Proposed FDA Rule Could Limit Pharmacy Compounding

Pharmacy TimesMay 2024
Volume 90
Issue 5

Under the proposal, specific drugs would be prohibited

On March 20, 2024, the FDA proposed a new rule that would create criteria for certain drug products or categories that present “Demonstrable Difficulties for Compounding Lists”—known as DDC lists. The proposed rule is entitled “Drug Products or Categories of Drug Products That Present Demonstrable Difficulties for Compounding Under Sections 503A or 503B of the Federal Food, Drug, and Cosmetic Act.” The impact of this rule means that any drug placed on the DDC lists is prohibited from being compounded by either a 503A compounding pharmacy or a 503B outsourcer.1

Pharmacist weighing chemical - Image credit: Kzenon |

Image credit: Kzenon |

The new FDA scrutiny is believed to be a result of increased production of semaglutide and other similar products at the 503A and 503B levels. One major takeaway is that the FDA is looking to expand its regulatory role over traditional areas of pharmacy compounding. The comment period for the proposed rule is open and ends June 18, 2024.

About the Author

Ned Milenkovich, PharmD, JD, is chair of the health care law practice at Much Shelist PC in Chicago and is the former vice chairman of the Illinois State Board of Pharmacy.


Section 503A of the Federal Food, Drug, and Cosmetic Act requires that a drug must be compounded by a licensed pharmacist in a licensed pharmacy or by other similar means to be exempt from current good manufacturing practice (CGMP) requirements, labeling requirements, and the federal drug approval process otherwise required of drug manufacturers.2

Meanwhile, Section 503B requires that a drug product must be compounded under the supervision of a licensed pharmacist in an outsourcing facility to qualify for exemptions from the adequate directions for use labeling, federal drug approvals under new drug applications (NDAs), or abbreviated NDAs, and drug supply chain security requirements.3 Notably, any drugs identified by the US Department of Health and Human Services that present “demonstrable difficulties for compounding” are prohibited from being compounded under either Section 503A or 503B.2,3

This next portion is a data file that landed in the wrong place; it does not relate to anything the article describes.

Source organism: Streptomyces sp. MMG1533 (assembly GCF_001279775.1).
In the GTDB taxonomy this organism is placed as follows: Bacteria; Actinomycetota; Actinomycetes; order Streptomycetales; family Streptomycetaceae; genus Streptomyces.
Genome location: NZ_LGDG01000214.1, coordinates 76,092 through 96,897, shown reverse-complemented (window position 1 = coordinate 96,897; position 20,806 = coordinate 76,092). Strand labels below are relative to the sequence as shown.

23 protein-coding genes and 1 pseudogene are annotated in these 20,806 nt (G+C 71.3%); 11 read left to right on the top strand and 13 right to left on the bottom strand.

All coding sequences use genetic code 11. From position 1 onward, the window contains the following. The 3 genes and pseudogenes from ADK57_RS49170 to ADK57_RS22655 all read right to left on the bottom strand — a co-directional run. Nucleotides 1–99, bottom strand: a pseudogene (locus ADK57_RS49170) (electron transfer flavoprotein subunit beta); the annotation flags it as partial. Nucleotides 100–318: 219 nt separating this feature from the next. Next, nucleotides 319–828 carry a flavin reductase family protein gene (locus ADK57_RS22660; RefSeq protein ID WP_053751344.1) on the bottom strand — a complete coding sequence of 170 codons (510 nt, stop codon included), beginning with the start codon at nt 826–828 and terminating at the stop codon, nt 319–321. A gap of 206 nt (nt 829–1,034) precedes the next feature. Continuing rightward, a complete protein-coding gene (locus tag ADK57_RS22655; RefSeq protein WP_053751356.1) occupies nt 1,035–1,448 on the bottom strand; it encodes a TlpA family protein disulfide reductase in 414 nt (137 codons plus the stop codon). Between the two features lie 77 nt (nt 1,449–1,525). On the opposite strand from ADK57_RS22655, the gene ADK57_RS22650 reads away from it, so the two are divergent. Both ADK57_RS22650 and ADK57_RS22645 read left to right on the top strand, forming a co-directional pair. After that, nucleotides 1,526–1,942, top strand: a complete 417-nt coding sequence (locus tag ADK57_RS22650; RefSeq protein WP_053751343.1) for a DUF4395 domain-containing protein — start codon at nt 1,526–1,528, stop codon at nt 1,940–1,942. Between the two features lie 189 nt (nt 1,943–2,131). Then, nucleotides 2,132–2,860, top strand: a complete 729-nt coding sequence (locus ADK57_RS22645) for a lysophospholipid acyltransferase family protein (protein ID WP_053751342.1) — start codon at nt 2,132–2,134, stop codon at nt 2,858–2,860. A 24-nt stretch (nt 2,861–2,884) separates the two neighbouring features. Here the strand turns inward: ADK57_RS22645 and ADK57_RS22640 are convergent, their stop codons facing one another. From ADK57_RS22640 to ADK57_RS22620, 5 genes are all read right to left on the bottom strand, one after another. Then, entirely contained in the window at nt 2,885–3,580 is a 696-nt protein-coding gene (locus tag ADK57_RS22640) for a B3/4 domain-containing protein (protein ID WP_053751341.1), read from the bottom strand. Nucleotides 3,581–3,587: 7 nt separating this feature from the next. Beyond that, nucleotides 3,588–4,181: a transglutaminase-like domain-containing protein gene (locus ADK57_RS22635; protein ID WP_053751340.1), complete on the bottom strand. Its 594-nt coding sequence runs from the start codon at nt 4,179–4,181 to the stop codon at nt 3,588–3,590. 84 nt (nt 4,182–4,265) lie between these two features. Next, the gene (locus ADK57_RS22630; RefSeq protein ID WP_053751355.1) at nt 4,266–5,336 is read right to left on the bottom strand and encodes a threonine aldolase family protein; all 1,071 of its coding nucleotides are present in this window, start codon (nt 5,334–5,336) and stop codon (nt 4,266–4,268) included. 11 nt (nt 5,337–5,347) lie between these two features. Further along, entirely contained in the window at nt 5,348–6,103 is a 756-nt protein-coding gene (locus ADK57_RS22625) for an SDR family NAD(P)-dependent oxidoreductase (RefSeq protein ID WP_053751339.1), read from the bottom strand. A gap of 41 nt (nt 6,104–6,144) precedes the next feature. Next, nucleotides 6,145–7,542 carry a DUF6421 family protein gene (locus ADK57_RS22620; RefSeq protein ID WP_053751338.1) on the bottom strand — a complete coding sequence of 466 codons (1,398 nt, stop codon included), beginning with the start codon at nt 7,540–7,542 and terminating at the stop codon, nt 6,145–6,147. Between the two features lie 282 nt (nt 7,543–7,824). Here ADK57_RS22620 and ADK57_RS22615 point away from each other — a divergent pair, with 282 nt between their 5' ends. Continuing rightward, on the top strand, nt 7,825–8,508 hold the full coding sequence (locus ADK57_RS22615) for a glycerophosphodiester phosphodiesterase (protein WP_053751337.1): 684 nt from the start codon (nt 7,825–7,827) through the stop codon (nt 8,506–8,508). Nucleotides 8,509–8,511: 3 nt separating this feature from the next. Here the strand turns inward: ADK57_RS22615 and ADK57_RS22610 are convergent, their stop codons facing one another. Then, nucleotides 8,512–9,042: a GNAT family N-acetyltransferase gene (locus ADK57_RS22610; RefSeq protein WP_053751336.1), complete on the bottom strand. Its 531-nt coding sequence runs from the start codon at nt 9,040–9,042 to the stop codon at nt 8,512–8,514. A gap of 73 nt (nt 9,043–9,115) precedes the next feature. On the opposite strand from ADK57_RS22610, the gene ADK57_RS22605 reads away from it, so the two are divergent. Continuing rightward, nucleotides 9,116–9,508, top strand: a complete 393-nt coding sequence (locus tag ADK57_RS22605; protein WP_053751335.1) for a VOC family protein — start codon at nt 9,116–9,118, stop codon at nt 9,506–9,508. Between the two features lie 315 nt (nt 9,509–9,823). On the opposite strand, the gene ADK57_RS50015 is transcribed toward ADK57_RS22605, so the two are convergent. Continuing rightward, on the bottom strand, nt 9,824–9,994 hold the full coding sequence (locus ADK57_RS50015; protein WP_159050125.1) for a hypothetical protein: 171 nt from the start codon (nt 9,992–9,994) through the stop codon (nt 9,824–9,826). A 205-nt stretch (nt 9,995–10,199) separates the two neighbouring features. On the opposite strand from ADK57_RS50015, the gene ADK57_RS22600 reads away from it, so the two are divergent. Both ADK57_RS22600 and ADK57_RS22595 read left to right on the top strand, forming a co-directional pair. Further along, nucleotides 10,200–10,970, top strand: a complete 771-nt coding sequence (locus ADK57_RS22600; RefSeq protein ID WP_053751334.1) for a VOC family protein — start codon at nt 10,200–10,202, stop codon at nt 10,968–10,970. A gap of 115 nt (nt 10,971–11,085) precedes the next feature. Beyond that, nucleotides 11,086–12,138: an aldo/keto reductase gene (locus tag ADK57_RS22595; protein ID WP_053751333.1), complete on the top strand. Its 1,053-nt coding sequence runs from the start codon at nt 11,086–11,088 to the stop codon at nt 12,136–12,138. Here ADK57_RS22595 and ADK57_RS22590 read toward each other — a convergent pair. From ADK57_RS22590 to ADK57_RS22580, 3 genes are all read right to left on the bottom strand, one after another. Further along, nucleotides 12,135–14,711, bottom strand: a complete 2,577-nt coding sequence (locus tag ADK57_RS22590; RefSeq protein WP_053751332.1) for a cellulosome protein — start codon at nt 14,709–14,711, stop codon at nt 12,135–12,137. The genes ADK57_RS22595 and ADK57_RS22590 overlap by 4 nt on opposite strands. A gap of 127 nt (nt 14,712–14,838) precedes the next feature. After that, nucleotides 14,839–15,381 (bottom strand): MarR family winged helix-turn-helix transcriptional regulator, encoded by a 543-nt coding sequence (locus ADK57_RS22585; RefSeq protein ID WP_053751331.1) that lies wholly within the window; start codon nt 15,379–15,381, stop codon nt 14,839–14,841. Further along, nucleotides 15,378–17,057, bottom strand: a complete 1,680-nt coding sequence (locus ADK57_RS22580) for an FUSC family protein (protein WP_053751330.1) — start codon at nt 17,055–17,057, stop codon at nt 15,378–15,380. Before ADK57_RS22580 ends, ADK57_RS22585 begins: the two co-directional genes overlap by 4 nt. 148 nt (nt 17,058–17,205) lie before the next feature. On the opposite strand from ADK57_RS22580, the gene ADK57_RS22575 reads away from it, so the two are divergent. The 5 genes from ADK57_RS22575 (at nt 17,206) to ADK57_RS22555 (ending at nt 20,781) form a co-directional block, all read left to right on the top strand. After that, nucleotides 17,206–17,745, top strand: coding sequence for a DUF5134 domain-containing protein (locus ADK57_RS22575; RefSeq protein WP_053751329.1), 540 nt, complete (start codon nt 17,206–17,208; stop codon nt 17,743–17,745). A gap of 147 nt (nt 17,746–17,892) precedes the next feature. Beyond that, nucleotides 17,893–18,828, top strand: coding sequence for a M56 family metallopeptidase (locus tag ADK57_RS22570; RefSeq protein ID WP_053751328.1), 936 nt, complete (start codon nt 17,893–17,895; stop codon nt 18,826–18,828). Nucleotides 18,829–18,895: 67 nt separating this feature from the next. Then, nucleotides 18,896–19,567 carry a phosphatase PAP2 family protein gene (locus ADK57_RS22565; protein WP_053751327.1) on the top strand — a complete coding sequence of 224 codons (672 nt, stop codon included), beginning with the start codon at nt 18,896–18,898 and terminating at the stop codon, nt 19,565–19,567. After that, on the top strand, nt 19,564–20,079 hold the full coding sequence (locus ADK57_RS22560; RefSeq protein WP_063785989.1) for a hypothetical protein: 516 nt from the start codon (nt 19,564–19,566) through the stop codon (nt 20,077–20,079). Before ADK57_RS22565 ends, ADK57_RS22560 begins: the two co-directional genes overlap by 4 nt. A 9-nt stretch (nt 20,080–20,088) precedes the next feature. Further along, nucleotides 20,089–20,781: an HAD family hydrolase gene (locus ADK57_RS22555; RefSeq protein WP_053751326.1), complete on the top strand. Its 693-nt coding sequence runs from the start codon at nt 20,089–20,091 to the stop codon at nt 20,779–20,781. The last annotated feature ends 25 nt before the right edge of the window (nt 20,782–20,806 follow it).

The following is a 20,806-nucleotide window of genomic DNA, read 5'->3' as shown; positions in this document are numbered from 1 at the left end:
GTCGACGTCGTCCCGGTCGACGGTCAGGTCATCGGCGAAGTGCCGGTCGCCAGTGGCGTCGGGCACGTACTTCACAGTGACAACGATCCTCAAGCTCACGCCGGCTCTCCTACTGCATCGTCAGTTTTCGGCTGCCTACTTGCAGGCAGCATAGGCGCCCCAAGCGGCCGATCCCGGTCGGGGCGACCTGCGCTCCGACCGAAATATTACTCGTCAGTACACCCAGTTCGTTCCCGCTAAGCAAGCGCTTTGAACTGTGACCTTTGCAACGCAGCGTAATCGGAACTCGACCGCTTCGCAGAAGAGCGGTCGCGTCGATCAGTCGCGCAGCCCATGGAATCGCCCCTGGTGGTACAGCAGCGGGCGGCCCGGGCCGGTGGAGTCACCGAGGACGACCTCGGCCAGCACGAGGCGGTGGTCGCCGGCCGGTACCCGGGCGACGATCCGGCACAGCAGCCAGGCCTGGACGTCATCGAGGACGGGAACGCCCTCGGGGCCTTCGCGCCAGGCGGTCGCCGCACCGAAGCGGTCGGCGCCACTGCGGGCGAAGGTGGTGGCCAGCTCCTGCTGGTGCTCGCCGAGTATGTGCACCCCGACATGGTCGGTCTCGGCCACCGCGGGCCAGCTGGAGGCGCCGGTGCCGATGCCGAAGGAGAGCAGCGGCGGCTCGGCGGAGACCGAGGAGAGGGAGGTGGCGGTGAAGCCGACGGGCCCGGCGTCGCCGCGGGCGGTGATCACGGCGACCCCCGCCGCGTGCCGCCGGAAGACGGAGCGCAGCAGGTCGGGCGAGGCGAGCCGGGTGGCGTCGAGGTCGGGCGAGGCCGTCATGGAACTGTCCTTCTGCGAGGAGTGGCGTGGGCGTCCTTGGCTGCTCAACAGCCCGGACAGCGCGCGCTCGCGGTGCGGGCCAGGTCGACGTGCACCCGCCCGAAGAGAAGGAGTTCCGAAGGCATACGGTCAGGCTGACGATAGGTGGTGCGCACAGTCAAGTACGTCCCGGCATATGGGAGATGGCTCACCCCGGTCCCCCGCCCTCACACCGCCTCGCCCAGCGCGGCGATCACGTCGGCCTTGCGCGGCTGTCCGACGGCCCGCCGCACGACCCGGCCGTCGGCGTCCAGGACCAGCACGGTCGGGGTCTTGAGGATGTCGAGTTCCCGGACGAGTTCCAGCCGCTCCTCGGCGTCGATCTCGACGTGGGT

The proposed rule adds 2 lists for identifying drugs: one is in the category for 503A compounding pharmacies and the other is for 503B outsourcing facilities. Just because a drug is on one list does not necessarily mean that it will be placed on the other list. Because 503B outsourcers are required to comply with CGMP practices, a drug may find its way onto the 503A list but not the 503B list. In other instances, the drug may be precluded from being produced in either a 503A pharmacy or a 503B outsourcing facility.1 The FDA has laid out the criteria it intends to rely on to make its determination.

Under the proposed rule, the FDA intends to consider the following criteria individually and collectively: (1) complex formulation, (2) complex drug delivery mechanism, (3) complex dosage form, (4) bioavailability achievement complexity, (5) compounding process complexity, and (6) physicochemical or analytical testing complexity. The FDA would consider these criteria along with the risks and benefits to patients receiving the compounded products when deciding whether drugs should be added to the DDC lists.1